DNS Squatting with Azure App Services


  • SaifAllah benMassaoud from Vulnerability Lab discovered that resnet.microsoft.com was resolving to resnetportal-prod.azurewebsites.net, however there was no Azure App Service at this address.
  • Anyone could have established an App Service with this DNS name, and thus squat on a microsoft.com subdomain.
  • This vulnerability has the potential to affect any organisation that is using App Services (or similar PaaS services) and custom domain names where they do not have appropriate controls in place.

Like many involved in the InfoSec industry, I monitor a bunch of vulnerability disclosure feeds. They can be a valuable source of knowledge: new techniques, new bugs, new breaches or just interesting tools and technology.

Several days ago, a post titled: Microsoft Resnet - DNS Configuration Web Vulnerability grabbed my interest. It has an innocuous title, and I hadn’t recalled anyone else talking about a Microsoft DNS Vulnerability. The post wasn't that long, the description and the proof-of-concept are only a few paragraphs in length; however what I did discover was an interesting vulnerability, one that, I feel, is going to become more and more prevalent with the use of Platform As A Service (PaaS) technologies like Azure App Services.

Simply put, in this situation, someone had created a CNAME entry within Microsoft’s DNS to point resnet.microsoft.com to resnetportal-prod.azurewebsites.net, unfortunately, resnetportal-prod.azurewebsites.net didn’t exist. This doesn’t sound that bad? Right?


For those who are not familiar with the azurewebsites.net domain, this is the domain used by Azure App Services to host services. When you create an App Service, you specify a name, like myawesomewebapp.azurewebsites.net, you can then deploy your application to that App Service. You can pick whatever you want as the applications name, as long as no one else has taken it before you.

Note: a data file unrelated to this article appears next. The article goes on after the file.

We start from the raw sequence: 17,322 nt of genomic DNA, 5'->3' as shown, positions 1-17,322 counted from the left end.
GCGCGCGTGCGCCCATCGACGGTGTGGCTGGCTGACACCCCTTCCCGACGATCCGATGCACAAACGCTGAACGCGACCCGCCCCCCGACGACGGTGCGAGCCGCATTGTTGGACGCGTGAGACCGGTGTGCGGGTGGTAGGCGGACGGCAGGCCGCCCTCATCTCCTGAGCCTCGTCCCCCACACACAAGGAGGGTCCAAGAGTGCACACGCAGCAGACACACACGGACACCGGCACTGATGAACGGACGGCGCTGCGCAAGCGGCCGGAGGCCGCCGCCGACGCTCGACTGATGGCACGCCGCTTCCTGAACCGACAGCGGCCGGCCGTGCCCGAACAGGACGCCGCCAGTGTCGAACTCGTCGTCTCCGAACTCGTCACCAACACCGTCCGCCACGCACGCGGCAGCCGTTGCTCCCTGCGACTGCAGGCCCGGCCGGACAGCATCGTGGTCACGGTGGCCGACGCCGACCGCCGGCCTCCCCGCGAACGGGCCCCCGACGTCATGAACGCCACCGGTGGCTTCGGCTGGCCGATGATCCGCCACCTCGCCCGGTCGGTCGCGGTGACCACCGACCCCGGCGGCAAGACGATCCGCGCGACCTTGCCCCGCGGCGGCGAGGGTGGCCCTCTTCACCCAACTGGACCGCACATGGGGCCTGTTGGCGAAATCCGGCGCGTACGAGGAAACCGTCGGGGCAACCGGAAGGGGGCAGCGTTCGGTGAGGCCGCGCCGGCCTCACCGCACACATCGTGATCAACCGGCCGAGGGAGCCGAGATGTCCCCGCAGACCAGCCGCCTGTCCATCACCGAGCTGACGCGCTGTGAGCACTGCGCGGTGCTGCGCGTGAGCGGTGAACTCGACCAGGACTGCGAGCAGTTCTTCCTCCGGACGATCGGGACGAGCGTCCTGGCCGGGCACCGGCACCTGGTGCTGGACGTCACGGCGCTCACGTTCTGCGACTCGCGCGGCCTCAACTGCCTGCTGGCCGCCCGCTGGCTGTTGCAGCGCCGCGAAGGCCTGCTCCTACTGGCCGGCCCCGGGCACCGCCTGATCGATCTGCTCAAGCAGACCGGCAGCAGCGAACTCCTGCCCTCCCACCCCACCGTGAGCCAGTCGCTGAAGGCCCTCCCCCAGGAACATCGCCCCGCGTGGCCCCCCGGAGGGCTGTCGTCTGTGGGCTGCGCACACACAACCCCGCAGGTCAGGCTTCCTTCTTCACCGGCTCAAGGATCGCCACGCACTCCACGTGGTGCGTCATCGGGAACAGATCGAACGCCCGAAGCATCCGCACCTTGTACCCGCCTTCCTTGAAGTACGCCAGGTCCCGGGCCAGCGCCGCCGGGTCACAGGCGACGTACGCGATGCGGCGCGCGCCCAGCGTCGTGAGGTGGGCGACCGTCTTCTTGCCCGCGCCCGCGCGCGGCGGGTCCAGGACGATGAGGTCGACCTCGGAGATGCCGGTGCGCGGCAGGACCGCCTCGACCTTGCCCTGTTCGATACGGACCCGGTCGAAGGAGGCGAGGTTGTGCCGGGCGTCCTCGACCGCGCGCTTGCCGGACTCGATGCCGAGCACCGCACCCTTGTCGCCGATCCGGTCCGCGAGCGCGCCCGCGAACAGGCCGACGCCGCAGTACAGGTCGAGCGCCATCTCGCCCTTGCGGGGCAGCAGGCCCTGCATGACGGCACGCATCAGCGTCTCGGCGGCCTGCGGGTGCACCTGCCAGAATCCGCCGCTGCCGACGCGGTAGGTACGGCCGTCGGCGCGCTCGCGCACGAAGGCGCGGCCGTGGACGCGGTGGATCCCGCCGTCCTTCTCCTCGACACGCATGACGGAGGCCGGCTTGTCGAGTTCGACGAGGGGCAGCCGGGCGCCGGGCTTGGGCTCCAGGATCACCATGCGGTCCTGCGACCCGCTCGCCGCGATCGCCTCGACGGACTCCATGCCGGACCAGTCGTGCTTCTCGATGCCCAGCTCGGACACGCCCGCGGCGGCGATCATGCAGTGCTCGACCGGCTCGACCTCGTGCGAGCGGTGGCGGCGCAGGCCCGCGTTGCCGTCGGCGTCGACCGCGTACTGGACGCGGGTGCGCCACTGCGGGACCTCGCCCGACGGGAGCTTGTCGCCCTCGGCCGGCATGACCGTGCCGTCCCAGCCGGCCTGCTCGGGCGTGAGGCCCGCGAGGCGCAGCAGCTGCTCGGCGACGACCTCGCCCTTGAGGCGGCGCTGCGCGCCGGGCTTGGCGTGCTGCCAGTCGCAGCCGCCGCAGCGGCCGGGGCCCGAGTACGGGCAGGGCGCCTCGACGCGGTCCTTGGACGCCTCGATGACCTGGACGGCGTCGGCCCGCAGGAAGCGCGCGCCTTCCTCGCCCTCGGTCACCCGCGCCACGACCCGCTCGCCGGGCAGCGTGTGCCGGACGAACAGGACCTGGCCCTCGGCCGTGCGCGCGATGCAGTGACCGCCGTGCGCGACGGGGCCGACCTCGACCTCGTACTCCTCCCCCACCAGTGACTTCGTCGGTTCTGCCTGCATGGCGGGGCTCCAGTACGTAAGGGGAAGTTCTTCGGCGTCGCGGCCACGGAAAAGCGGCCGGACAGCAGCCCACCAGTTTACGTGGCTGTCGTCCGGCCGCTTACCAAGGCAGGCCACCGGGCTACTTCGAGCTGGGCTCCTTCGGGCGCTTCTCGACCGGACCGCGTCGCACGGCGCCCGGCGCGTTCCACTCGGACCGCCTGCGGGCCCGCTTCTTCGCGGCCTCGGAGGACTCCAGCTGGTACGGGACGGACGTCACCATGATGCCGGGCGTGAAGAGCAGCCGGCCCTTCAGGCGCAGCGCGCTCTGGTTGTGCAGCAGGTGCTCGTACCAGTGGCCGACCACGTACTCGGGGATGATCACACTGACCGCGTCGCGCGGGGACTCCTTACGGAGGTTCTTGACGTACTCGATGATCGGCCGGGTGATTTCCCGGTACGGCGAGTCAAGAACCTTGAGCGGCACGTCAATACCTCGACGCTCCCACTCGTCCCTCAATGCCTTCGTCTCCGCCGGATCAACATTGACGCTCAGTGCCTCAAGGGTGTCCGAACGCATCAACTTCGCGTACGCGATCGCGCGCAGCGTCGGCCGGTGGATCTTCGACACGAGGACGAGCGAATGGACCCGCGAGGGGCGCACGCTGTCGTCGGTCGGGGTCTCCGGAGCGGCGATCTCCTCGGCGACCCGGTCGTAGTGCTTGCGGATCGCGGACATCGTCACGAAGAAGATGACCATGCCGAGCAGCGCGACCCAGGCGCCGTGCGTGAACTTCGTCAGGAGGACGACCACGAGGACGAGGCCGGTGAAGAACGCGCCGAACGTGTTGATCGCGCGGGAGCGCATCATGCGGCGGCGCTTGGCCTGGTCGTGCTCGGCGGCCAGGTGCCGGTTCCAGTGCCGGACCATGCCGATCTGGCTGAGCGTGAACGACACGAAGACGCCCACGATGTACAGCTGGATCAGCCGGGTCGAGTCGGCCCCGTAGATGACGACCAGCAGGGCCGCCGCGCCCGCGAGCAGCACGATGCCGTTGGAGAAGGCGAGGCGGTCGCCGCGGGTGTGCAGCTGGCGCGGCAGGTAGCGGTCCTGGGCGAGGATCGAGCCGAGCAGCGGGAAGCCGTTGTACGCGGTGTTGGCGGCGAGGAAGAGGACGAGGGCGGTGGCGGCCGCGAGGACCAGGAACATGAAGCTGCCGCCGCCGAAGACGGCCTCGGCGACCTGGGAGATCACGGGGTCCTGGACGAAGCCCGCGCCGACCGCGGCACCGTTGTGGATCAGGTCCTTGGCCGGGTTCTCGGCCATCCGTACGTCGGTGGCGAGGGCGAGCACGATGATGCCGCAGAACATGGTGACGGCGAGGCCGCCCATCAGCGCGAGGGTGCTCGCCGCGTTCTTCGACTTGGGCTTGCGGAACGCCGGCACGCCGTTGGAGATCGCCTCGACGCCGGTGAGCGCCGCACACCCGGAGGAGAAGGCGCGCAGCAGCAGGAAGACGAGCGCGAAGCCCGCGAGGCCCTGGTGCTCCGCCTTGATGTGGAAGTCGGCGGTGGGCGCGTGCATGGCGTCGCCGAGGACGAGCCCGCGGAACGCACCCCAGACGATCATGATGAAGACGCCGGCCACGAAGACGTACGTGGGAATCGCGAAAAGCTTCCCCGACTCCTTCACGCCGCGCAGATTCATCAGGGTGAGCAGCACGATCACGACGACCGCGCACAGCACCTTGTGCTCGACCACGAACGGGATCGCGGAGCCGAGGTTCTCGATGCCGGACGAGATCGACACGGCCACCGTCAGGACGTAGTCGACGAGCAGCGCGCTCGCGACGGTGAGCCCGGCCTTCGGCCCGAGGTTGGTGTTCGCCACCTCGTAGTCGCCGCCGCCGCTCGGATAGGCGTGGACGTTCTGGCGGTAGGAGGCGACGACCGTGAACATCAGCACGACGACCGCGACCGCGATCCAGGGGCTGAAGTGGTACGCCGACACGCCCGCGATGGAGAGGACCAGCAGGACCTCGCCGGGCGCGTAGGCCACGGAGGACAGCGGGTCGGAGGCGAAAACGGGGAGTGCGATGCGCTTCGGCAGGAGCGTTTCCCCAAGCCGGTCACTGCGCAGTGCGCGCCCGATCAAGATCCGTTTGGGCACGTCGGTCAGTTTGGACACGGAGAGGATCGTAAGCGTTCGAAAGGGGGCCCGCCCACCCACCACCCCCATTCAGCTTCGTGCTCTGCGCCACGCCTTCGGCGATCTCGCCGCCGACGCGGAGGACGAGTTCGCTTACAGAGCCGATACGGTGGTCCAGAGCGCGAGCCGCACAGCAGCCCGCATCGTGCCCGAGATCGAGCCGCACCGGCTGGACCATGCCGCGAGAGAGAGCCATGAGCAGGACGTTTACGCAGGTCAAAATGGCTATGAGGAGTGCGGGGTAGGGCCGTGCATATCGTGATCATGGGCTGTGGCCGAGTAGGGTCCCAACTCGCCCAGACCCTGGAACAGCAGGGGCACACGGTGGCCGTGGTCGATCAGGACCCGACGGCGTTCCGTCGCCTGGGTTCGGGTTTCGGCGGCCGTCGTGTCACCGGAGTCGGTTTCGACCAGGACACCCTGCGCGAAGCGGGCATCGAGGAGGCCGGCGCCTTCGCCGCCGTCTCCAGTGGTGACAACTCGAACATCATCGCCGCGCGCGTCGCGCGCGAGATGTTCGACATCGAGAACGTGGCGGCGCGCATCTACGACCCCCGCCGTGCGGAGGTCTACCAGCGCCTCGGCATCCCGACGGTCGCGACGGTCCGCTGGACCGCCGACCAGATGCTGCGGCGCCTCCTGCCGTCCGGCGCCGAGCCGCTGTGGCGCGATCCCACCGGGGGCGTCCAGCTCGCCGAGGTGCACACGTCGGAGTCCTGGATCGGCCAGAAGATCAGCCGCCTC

You can optionally specify a custom domain name for your App Service, like myawesomewebapp.com, and use a CNAME entry to map your custom domain to your azurewebsites.net domain (you can now also use an A record).

You should now be able to see the problem; resnetportal-prod.azurewebsites.net didn’t exist yet the name resnet.microsoft.com was pointed to this App service. What does exist is a great squatting/hijacking opportunity. Anyone could have signed up for an Azure Subscription, created an App Service with the name resnetportal-prod.azurewebsites.net and then hijacked resnet.microsoft.com. Vulnerability Lab maanged to discover a pretty significant issue.

What could one do with a subdomain of microsoft.com? Phishing, credential theft, and ransomware comes to mind pretty quickly. I am sure an APT crew would love to have a domain or subdomain like this. There are probably only a few domain names in the world where the average user and even the average system administrator are extremely trusting, and microsoft.com would have to be one.

It isn't just the big organisations like Microsoft at risk. Any company that makes use of PaaS services like Azure App Services and CNAME entries could potentially become the next victim. Attackers might use your domain name to attack others or perhaps create more effective attacks against your own users.

Let’s consider our friends Contoso Limited; they deployed an application for their users to contosoapp.azurewebsites.net, they also established a custom domain name, home.contoso.com. The app was used for some time, and eventually they decide to decommission it. A developer, maybe a sysadmin deletes the Azure App Service, but in their haste, they forget about the DNS entries. More time goes by, and now Bob from an APT group finds the entry for home.contoso.com pointing to contosoapp.azurewebsites.net, he then goes and sets up his own App Service and hijacks home.contoso.com.

Bob the sends out this email to some Contoso email addresses:

Subject: New Employee Experience
From: Contoso Marketing
    Hi Team,

    We have launched a new employee portal, it is great and has a bunch of awesome features. The site can be found at http://home.contoso.com.